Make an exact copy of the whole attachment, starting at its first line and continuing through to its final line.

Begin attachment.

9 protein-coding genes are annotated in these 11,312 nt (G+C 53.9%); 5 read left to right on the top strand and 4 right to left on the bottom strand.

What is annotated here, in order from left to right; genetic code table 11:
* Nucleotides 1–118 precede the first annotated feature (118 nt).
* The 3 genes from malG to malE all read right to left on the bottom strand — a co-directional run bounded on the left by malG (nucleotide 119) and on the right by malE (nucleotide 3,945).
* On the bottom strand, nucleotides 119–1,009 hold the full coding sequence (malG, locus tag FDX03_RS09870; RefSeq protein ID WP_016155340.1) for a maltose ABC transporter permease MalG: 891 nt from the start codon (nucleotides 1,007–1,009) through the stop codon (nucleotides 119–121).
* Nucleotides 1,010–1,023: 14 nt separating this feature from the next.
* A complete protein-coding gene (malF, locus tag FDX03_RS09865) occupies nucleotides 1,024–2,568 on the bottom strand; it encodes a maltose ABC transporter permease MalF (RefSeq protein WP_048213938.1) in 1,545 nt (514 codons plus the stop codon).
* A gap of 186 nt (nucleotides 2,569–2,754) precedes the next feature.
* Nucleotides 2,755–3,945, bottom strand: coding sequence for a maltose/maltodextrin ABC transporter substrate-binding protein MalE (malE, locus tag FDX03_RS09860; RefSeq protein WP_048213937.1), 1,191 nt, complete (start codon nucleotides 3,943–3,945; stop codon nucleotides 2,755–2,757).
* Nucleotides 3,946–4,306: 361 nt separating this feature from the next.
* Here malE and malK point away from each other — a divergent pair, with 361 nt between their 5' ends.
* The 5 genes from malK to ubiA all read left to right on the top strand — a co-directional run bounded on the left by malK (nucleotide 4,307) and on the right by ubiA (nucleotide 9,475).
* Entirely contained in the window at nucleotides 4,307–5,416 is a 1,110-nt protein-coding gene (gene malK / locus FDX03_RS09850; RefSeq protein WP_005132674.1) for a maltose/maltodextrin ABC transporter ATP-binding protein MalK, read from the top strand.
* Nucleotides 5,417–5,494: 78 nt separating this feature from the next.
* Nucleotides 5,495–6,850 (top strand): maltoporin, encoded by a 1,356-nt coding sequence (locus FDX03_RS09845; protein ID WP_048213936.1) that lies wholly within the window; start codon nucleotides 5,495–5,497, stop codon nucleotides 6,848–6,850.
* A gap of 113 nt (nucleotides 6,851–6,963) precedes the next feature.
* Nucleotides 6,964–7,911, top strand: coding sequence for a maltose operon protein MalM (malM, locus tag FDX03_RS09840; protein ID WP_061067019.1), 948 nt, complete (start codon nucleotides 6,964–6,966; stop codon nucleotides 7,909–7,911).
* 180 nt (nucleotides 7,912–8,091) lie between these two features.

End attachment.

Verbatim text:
9 protein-coding genes are annotated in these 11,312 nt (G+C 53.9%); 5 read left to right on the top strand and 4 right to left on the bottom strand.

What is annotated here, in order from left to right; genetic code table 11:
* Nucleotides 1–118 precede the first annotated feature (118 nt).
* The 3 genes from malG to malE all read right to left on the bottom strand — a co-directional run bounded on the left by malG (nucleotide 119) and on the right by malE (nucleotide 3,945).
* On the bottom strand, nucleotides 119–1,009 hold the full coding sequence (malG, locus tag FDX03_RS09870; RefSeq protein ID WP_016155340.1) for a maltose ABC transporter permease MalG: 891 nt from the start codon (nucleotides 1,007–1,009) through the stop codon (nucleotides 119–121).
* Nucleotides 1,010–1,023: 14 nt separating this feature from the next.
* A complete protein-coding gene (malF, locus tag FDX03_RS09865) occupies nucleotides 1,024–2,568 on the bottom strand; it encodes a maltose ABC transporter permease MalF (RefSeq protein WP_048213938.1) in 1,545 nt (514 codons plus the stop codon).
* A gap of 186 nt (nucleotides 2,569–2,754) precedes the next feature.
* Nucleotides 2,755–3,945, bottom strand: coding sequence for a maltose/maltodextrin ABC transporter substrate-binding protein MalE (malE, locus tag FDX03_RS09860; RefSeq protein WP_048213937.1), 1,191 nt, complete (start codon nucleotides 3,943–3,945; stop codon nucleotides 2,755–2,757).
* Nucleotides 3,946–4,306: 361 nt separating this feature from the next.
* Here malE and malK point away from each other — a divergent pair, with 361 nt between their 5' ends.
* The 5 genes from malK to ubiA all read left to right on the top strand — a co-directional run bounded on the left by malK (nucleotide 4,307) and on the right by ubiA (nucleotide 9,475).
* Entirely contained in the window at nucleotides 4,307–5,416 is a 1,110-nt protein-coding gene (gene malK / locus FDX03_RS09850; RefSeq protein WP_005132674.1) for a maltose/maltodextrin ABC transporter ATP-binding protein MalK, read from the top strand.
* Nucleotides 5,417–5,494: 78 nt separating this feature from the next.
* Nucleotides 5,495–6,850 (top strand): maltoporin, encoded by a 1,356-nt coding sequence (locus FDX03_RS09845; protein ID WP_048213936.1) that lies wholly within the window; start codon nucleotides 5,495–5,497, stop codon nucleotides 6,848–6,850.
* A gap of 113 nt (nucleotides 6,851–6,963) precedes the next feature.
* Nucleotides 6,964–7,911, top strand: coding sequence for a maltose operon protein MalM (malM, locus tag FDX03_RS09840; protein ID WP_061067019.1), 948 nt, complete (start codon nucleotides 6,964–6,966; stop codon nucleotides 7,909–7,911).
* 180 nt (nucleotides 7,912–8,091) lie between these two features.